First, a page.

MY TOP SHELF
[These are serialised extracts of all the fifty books referred to in a book published in 2015 called ‘The Top Shelf, or What Used to be Called a Liberal Education’. The extracts are as originally published, and they come in the same order.]
T S Eliot (1968)
We had the experience but missed the meaning.
Folio Society, 1968, printed by permission of Mrs T S Eliot and Faber and Faber Limited; bound in natural canvas small f’scap quarto with titles superimposed on parchment labels on spine and upper board (with spare title label) and matching ribbon, in card slip-case.
There is something unavoidably intellectual, antiseptic even, about T S Eliot. You wonder at times if the problem is worse in the poetry or the prose. What do you say of a writer who prefaces a book of poetry with the following, in upper case: ‘I wish to acknowledge my obligation to friends for their criticism, and particularly to Mr John Hayward for improvements of phrase and construction’? And he then follows that with fragments in ancient Greek from Heraclitus (in the old Greek spelling) from a German source, Die Fragmente der Versokratiker. What do you say of a poem that has these lines?
Trying to learn to use words, and every attempt
Is a wholly new start, and a different kind of failure
Because one has only learnt to get the better of words
For the thing one no longer has to say, or the way in which
One is no longer disposed to say it. And so each venture
Is a new beginning, a raid on the inarticulate
With shabby equipment always deteriorating
In the general mess of imprecision of feeling,
Undisciplined squads of emotion.
Don’t tell me your problems, Digger – you are supposed to be the bloody poet. This is about as moving as watching a desiccated Anglican prelate treat himself for constipation with castor oil. In the name of heaven, how precise is his feeling, or how undisciplined is his emotion, when he is on the nest? Could a man like this give himself to a woman or to God? It comes over you with all the charm of an etherized hand upon a table. Bring your own scalpel. And what happens to the ‘inarticulate’ after it has been raided?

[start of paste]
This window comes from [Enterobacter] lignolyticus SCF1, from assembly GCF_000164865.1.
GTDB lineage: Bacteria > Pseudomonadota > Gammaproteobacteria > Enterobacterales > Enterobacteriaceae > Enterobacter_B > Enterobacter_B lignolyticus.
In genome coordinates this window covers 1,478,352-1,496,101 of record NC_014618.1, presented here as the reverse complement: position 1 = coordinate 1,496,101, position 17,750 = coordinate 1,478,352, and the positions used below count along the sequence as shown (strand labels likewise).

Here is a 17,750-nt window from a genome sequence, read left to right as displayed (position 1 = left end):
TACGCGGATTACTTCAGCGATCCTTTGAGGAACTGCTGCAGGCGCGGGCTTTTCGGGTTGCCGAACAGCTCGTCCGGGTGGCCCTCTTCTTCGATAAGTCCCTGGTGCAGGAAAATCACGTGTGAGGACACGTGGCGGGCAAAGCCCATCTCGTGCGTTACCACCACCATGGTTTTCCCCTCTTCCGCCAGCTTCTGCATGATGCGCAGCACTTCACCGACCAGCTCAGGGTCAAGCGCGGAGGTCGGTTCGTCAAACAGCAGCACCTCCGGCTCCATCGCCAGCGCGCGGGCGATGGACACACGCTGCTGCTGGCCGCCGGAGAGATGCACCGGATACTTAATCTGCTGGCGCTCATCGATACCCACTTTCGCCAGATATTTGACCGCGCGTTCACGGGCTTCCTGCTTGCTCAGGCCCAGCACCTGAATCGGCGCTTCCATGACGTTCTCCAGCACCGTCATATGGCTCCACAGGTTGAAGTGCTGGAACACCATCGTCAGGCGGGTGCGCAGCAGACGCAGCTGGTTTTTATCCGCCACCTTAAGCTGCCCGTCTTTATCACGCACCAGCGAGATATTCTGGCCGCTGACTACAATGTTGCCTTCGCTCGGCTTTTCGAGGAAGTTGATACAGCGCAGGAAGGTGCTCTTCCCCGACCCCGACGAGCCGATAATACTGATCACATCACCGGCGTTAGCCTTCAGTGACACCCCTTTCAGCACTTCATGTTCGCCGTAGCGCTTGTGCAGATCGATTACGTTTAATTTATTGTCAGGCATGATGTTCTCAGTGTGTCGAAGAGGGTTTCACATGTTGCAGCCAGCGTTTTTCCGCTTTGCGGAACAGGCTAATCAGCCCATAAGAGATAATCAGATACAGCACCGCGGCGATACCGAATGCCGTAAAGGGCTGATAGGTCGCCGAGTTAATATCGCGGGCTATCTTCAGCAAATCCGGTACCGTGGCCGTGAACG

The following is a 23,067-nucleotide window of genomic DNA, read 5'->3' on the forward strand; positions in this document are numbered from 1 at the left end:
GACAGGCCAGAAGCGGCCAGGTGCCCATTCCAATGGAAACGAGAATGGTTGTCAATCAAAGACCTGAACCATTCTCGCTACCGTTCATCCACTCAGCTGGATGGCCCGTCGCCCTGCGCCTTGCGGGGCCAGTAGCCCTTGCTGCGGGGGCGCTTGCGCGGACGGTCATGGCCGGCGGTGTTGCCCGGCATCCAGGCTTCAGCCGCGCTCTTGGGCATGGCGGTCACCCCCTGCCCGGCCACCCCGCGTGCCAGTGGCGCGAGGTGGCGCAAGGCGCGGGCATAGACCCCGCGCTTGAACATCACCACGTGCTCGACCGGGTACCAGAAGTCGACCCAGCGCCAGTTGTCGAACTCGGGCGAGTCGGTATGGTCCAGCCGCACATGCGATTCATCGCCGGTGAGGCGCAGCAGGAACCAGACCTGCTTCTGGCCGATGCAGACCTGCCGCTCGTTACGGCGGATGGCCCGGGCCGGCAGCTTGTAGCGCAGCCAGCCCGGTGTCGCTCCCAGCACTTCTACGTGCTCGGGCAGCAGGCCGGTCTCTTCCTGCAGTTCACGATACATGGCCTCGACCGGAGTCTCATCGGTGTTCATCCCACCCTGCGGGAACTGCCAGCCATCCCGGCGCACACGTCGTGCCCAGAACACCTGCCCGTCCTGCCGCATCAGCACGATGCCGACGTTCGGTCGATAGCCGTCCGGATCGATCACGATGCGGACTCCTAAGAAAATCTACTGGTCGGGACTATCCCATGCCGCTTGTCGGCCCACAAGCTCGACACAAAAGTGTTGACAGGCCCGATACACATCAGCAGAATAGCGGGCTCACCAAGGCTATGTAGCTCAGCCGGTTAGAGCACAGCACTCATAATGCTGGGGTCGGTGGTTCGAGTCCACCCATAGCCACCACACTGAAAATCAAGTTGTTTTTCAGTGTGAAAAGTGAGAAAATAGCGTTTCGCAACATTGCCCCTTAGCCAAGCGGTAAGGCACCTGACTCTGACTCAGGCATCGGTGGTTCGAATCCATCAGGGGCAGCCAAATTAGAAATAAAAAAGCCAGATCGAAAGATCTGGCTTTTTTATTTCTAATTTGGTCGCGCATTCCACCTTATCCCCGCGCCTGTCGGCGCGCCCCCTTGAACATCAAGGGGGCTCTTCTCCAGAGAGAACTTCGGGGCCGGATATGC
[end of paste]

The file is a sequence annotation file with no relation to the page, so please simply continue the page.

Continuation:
Why is this book there then? This is a beautiful edition to read. This book would not be there in another form – another reason for doubting that you cannot judge a book by its cover.
Then, the author stands for me as a warning of our withering imagination and that Anglo-Saxon aversion to emotional giving, much less surrender. Twentieth century writing can be far too intellectual. Eliot and Joyce can look like show-offs. Someone wisely said that Milton had so much learning that it was a miracle that his imaginative drive had not been crushed. It is ironical that Eliot, whose imagination barely survived, should have led a reaction against Milton – to whose literary and political genius Eliot could not hold a candle. (And they both had trouble with women.)
But, then, like a Wagner opera, some light breaks through and you think that the effort may have been worthwhile. It is a book to be taken with an aperitif on an autumn evening, or, better, before a fire in winter with a bottle of red and the book read by the incomparable Paul Scofield.
From East Coker:
……………..There is, it seems to us,
At best, only a limited value
In the knowledge derived from experience.
…………..Do not let me hear
Of the wisdom of old men, but rather of their folly,
Their fear of fear and frenzy, their fear of possession,
Of belonging to another, or to others, or to God.
The only wisdom we can hope to acquire
Is the wisdom of humility: humility is endless.
………………………..They all go into the dark,
The vacant interstellar spaces, the vacant into the vacant
The captains, merchant bankers, eminent men of letters,
The generous patrons of art, the statesmen and the rulers,
Distinguished civil servants, chairmen of many committees,
Industrial lords and petty contractors, all go into the dark,
And dark the Sun and Moon, and the Almanach de Gotha,
And the Stock Exchange Gazette, the Directory of Directors,
And cold the sense and lost the motive of action.
And we all go with them, into the silent funeral,
Nobody’s funeral, for there is no one to bury.
I said to my soul, be still, and let the darkness come upon you
Which shall be the darkness of God.
This is from The Dry Salvages.
We had the experience but missed he meaning,
And approach to the meaning restores the experience
In a different form beyond any meaning
We assign to happiness. I have said before
That the past experience revived in the meaning
Is not the experience of one life only
But of many generations – not forgetting
Something that is probably quite ineffable:
The backward look behind the assurance
Of recorded history, the backward half-look
Over the shoulder, towards the primitive terror.
I thought enough of the lines from East Coker to use them on the face page of a book. It was not a wildly romantic book. It was a book about the law – for company directors. The poet had earned a living working for a bank. He said: ‘The end is where we start from.’